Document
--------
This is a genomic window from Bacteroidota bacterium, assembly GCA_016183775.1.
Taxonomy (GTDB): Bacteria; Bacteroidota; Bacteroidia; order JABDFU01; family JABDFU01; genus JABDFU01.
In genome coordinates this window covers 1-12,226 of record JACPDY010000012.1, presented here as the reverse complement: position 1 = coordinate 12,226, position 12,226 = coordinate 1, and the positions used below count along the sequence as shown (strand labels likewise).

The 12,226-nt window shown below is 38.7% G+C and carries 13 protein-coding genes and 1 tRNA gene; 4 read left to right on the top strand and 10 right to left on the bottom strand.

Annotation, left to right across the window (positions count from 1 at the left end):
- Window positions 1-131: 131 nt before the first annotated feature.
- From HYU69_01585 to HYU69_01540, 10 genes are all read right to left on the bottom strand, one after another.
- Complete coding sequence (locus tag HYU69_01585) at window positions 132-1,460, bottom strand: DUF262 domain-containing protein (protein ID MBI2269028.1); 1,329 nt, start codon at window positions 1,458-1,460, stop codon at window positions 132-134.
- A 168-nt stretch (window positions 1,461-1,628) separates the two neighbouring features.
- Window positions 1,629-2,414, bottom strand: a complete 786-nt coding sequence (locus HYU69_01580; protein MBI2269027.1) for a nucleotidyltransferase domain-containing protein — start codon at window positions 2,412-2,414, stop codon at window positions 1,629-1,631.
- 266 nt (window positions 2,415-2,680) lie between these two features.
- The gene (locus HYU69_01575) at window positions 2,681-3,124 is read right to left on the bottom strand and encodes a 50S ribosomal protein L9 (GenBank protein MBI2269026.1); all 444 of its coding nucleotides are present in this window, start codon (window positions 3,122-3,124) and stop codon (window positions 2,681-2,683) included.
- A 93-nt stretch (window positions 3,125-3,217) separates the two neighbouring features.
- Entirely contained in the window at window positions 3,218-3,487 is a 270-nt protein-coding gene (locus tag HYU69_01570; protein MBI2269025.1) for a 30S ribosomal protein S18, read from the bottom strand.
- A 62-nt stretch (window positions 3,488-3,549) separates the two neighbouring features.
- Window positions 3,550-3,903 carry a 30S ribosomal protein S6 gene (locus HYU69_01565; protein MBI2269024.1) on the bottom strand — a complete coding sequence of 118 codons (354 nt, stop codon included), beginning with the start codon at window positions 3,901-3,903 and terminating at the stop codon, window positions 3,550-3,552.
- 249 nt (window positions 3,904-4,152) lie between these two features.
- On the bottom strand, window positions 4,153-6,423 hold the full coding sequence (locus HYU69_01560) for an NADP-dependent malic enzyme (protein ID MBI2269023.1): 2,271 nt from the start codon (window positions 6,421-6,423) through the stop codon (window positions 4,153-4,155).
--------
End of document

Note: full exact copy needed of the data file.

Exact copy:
This is a genomic window from Bacteroidota bacterium, assembly GCA_016183775.1.
Taxonomy (GTDB): Bacteria; Bacteroidota; Bacteroidia; order JABDFU01; family JABDFU01; genus JABDFU01.
In genome coordinates this window covers 1-12,226 of record JACPDY010000012.1, presented here as the reverse complement: position 1 = coordinate 12,226, position 12,226 = coordinate 1, and the positions used below count along the sequence as shown (strand labels likewise).

The 12,226-nt window shown below is 38.7% G+C and carries 13 protein-coding genes and 1 tRNA gene; 4 read left to right on the top strand and 10 right to left on the bottom strand.

Annotation, left to right across the window (positions count from 1 at the left end):
- Window positions 1-131: 131 nt before the first annotated feature.
- From HYU69_01585 to HYU69_01540, 10 genes are all read right to left on the bottom strand, one after another.
- Complete coding sequence (locus tag HYU69_01585) at window positions 132-1,460, bottom strand: DUF262 domain-containing protein (protein ID MBI2269028.1); 1,329 nt, start codon at window positions 1,458-1,460, stop codon at window positions 132-134.
- A 168-nt stretch (window positions 1,461-1,628) separates the two neighbouring features.
- Window positions 1,629-2,414, bottom strand: a complete 786-nt coding sequence (locus HYU69_01580; protein MBI2269027.1) for a nucleotidyltransferase domain-containing protein — start codon at window positions 2,412-2,414, stop codon at window positions 1,629-1,631.
- 266 nt (window positions 2,415-2,680) lie between these two features.
- The gene (locus HYU69_01575) at window positions 2,681-3,124 is read right to left on the bottom strand and encodes a 50S ribosomal protein L9 (GenBank protein MBI2269026.1); all 444 of its coding nucleotides are present in this window, start codon (window positions 3,122-3,124) and stop codon (window positions 2,681-2,683) included.
- A 93-nt stretch (window positions 3,125-3,217) separates the two neighbouring features.
- Entirely contained in the window at window positions 3,218-3,487 is a 270-nt protein-coding gene (locus tag HYU69_01570; protein MBI2269025.1) for a 30S ribosomal protein S18, read from the bottom strand.
- A 62-nt stretch (window positions 3,488-3,549) separates the two neighbouring features.
- Window positions 3,550-3,903 carry a 30S ribosomal protein S6 gene (locus HYU69_01565; protein MBI2269024.1) on the bottom strand — a complete coding sequence of 118 codons (354 nt, stop codon included), beginning with the start codon at window positions 3,901-3,903 and terminating at the stop codon, window positions 3,550-3,552.
- 249 nt (window positions 3,904-4,152) lie between these two features.
- On the bottom strand, window positions 4,153-6,423 hold the full coding sequence (locus HYU69_01560) for an NADP-dependent malic enzyme (protein ID MBI2269023.1): 2,271 nt from the start codon (window positions 6,421-6,423) through the stop codon (window positions 4,153-4,155).